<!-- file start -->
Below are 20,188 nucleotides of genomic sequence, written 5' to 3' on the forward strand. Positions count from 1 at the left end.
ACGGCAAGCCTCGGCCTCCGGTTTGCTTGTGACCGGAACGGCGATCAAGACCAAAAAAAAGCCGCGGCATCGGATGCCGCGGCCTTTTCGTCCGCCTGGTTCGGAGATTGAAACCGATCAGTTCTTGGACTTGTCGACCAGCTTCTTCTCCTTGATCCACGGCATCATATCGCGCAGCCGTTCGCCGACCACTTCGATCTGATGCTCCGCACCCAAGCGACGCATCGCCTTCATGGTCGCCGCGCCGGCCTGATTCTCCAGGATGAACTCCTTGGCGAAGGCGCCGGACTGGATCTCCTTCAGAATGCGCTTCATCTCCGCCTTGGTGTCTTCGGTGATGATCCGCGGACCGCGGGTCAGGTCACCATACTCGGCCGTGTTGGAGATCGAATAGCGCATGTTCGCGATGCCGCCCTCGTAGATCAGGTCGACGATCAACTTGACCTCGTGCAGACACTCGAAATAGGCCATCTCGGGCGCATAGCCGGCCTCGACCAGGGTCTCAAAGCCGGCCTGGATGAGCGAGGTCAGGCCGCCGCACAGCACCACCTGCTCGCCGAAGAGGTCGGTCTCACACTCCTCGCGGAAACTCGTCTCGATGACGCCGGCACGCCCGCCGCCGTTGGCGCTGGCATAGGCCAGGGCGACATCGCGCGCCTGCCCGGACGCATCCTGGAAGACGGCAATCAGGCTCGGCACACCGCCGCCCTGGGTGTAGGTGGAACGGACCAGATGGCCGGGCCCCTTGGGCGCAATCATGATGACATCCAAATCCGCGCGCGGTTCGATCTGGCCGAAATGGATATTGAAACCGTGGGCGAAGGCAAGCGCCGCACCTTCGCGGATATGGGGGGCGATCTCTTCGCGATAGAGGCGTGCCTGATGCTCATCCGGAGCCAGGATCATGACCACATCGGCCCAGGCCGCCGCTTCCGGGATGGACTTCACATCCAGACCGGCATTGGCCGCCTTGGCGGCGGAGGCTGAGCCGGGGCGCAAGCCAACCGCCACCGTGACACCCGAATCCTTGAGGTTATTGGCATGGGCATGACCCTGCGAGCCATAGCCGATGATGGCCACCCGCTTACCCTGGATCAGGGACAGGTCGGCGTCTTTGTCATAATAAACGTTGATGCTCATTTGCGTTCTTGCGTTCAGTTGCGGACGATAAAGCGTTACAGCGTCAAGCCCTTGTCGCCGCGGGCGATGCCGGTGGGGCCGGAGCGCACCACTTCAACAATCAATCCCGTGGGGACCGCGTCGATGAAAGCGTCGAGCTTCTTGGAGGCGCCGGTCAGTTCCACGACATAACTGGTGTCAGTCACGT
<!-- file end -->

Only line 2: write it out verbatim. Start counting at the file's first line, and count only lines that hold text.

ACGGCAAGCCTCGGCCTCCGGTTTGCTTGTGACCGGAACGGCGATCAAGACCAAAAAAAAGCCGCGGCATCGGATGCCGCGGCCTTTTCGTCCGCCTGGTTCGGAGATTGAAACCGATCAGTTCTTGGACTTGTCGACCAGCTTCTTCTCCTTGATCCACGGCATCATATCGCGCAGCCGTTCGCCGACCACTTCGATCTGATGCTCCGCACCCAAGCGACGCATCGCCTTCATGGTCGCCGCGCCGGCCTGATTCTCCAGGATGAACTCCTTGGCGAAGGCGCCGGACTGGATCTCCTTCAGAATGCGCTTCATCTCCGCCTTGGTGTCTTCGGTGATGATCCGCGGACCGCGGGTCAGGTCACCATACTCGGCCGTGTTGGAGATCGAATAGCGCATGTTCGCGATGCCGCCCTCGTAGATCAGGTCGACGATCAACTTGACCTCGTGCAGACACTCGAAATAGGCCATCTCGGGCGCATAGCCGGCCTCGACCAGGGTCTCAAAGCCGGCCTGGATGAGCGAGGTCAGGCCGCCGCACAGCACCACCTGCTCGCCGAAGAGGTCGGTCTCACACTCCTCGCGGAAACTCGTCTCGATGACGCCGGCACGCCCGCCGCCGTTGGCGCTGGCATAGGCCAGGGCGACATCGCGCGCCTGCCCGGACGCATCCTGGAAGACGGCAATCAGGCTCGGCACACCGCCGCCCTGGGTGTAGGTGGAACGGACCAGATGGCCGGGCCCCTTGGGCGCAATCATGATGACATCCAAATCCGCGCGCGGTTCGATCTGGCCGAAATGGATATTGAAACCGTGGGCGAAGGCAAGCGCCGCACCTTCGCGGATATGGGGGGCGATCTCTTCGCGATAGAGGCGTGCCTGATGCTCATCCGGAGCCAGGATCATGACCACATCGGCCCAGGCCGCCGCTTCCGGGATGGACTTCACATCCAGACCGGCATTGGCCGCCTTGGCGGCGGAGGCTGAGCCGGGGCGCAAGCCAACCGCCACCGTGACACCCGAATCCTTGAGGTTATTGGCATGGGCATGACCCTGCGAGCCATAGCCGATGATGGCCACCCGCTTACCCTGGATCAGGGACAGGTCGGCGTCTTTGTCATAATAAACGTTGATGCTCATTTGCGTTCTTGCGTTCAGTTGCGGACGATAAAGCGTTACAGCGTCAAGCCCTTGTCGCCGCGGGCGATGCCGGTGGGGCCGGAGCGCACCACTTCAACAATCAATCCCGTGGGGACCGCGTCGATGAAAGCGTCGAGCTTCTTGGAGGCGCCGGTCAGTTCCACGACATAACTGGTGTCAGTCACGT